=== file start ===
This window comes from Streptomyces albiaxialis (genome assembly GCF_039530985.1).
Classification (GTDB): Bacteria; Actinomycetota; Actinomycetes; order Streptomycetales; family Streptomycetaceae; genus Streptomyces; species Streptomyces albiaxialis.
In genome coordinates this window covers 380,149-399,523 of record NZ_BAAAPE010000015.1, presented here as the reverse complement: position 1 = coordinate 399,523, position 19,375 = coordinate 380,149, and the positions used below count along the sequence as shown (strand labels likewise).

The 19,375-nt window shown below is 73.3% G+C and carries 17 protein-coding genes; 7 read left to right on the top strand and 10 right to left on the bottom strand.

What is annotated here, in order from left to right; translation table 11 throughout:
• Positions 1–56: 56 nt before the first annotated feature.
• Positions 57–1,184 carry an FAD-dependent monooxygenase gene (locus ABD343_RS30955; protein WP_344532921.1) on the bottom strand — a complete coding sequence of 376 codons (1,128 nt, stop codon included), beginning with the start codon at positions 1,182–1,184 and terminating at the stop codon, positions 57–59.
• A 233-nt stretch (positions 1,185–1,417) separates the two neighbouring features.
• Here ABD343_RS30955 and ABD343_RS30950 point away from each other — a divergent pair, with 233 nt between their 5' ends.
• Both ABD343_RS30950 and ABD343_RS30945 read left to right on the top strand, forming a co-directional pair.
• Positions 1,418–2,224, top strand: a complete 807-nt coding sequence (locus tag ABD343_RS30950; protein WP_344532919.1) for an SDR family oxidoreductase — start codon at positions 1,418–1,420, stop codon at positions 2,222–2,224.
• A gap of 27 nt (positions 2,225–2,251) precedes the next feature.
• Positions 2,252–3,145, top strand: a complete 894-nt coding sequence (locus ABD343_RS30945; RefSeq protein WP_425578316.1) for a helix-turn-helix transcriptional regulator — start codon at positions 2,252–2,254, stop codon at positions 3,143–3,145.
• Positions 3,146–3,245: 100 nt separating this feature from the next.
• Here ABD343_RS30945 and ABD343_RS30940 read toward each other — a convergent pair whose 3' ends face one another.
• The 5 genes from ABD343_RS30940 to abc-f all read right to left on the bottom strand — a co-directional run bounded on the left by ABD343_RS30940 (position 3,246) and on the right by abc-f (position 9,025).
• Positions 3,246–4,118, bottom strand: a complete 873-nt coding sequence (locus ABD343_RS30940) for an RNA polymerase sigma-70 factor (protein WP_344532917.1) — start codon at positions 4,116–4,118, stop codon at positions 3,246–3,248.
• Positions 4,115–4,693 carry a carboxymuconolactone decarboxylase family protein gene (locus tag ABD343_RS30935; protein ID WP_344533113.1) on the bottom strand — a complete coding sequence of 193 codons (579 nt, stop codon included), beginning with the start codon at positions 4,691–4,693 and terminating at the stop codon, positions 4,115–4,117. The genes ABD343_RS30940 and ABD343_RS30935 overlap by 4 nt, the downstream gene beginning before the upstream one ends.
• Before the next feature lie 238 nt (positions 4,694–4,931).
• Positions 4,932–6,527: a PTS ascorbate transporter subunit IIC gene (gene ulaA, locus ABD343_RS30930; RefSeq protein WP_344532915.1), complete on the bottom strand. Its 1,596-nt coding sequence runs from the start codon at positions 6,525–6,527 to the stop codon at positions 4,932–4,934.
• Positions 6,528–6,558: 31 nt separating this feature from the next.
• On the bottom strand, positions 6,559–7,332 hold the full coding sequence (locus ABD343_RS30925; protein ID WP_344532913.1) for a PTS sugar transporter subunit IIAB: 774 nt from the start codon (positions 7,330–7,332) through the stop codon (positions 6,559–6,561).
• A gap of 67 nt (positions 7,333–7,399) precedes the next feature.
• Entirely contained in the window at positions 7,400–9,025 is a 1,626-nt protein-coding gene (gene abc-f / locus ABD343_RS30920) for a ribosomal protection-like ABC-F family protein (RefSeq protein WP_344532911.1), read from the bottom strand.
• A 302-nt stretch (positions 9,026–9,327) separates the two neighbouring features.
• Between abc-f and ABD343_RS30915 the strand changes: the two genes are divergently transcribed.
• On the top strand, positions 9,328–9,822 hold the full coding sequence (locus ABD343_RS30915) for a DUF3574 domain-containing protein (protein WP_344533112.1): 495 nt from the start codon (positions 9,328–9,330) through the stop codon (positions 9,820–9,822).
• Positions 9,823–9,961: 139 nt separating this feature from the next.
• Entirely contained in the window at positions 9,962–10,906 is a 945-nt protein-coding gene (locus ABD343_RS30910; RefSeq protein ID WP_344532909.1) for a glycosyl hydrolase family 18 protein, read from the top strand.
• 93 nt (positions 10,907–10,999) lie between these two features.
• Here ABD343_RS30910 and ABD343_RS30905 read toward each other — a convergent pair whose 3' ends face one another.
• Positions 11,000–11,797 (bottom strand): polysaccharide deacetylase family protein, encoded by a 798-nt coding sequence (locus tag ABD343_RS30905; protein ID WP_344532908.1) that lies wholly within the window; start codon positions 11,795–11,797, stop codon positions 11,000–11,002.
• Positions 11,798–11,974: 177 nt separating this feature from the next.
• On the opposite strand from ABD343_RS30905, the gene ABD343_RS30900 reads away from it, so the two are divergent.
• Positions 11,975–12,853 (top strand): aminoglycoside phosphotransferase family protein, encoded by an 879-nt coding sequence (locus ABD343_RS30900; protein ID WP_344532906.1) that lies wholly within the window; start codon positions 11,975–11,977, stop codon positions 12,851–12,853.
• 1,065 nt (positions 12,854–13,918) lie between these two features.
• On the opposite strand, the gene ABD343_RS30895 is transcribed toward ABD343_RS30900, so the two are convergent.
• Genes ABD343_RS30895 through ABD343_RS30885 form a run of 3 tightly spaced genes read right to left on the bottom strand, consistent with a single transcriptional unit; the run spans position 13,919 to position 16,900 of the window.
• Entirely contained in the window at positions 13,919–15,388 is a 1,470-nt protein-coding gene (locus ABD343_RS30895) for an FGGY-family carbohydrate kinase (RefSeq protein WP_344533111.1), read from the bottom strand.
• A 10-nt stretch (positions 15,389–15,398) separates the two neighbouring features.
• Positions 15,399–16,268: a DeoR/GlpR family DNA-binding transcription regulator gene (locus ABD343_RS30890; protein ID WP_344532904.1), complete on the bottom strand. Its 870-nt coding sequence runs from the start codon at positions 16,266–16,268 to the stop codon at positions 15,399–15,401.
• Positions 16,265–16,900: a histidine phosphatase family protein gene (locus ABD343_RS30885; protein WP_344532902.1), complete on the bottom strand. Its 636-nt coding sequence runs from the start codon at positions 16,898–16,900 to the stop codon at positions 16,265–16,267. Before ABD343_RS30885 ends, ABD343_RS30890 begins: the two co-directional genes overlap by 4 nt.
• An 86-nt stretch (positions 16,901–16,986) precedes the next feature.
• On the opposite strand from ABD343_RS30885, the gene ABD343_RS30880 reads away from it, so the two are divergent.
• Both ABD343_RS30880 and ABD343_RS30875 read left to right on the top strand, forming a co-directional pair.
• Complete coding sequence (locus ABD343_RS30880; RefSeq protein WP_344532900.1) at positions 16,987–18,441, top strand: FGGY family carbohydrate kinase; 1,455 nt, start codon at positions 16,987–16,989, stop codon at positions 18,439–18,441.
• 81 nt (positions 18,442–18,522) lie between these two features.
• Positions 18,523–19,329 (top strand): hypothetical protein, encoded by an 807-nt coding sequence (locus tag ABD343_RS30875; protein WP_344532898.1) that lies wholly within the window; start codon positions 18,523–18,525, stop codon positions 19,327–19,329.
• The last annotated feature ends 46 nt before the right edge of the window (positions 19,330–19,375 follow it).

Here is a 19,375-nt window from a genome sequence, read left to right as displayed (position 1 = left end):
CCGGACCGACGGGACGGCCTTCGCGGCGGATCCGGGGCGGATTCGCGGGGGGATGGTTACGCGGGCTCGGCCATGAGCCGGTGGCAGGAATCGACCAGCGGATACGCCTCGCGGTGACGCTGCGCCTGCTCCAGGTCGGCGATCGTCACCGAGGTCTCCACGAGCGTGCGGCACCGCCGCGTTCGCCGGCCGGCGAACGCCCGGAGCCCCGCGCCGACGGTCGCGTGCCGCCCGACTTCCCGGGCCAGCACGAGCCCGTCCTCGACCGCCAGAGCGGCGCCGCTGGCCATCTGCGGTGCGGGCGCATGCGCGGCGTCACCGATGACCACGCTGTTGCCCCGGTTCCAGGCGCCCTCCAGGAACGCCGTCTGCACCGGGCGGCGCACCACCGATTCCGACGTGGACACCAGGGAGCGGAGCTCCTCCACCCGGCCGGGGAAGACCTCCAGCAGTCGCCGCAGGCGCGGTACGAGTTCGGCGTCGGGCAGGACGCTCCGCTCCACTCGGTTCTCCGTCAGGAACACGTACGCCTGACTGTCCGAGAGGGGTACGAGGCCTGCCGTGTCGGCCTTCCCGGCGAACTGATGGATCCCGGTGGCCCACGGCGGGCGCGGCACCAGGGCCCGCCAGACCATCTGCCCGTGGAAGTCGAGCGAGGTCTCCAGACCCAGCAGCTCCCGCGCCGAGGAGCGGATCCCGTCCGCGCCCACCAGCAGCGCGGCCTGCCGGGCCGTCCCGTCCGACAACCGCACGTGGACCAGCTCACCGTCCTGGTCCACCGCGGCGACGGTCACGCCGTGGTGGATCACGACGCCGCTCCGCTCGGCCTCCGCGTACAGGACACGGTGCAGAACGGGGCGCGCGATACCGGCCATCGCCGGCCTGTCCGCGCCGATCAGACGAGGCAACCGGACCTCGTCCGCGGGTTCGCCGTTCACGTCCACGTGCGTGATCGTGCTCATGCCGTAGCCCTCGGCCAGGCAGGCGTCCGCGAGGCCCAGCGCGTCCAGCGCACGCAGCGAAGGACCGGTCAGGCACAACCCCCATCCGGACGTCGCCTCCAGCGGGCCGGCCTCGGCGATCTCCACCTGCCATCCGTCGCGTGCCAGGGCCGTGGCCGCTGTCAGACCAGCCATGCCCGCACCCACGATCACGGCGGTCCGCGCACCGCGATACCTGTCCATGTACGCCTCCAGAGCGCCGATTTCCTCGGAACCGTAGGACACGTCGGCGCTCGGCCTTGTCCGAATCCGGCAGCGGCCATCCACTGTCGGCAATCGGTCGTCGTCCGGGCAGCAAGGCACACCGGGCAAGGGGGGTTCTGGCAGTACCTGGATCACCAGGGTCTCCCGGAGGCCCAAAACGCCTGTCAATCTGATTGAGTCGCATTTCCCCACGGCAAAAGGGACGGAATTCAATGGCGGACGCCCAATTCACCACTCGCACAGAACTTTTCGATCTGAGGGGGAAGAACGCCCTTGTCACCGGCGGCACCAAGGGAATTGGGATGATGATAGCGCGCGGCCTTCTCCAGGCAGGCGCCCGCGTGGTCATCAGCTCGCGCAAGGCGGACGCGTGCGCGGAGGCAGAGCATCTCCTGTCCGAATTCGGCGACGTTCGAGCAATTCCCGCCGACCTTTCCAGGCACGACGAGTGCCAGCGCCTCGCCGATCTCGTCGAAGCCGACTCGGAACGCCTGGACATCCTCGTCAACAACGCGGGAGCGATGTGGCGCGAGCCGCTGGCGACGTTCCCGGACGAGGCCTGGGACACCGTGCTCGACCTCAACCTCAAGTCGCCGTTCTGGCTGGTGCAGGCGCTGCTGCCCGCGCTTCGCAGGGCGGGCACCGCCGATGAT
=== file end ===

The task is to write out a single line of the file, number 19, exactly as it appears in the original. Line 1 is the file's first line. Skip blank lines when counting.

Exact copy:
• Before the next feature lie 238 nt (positions 4,694–4,931).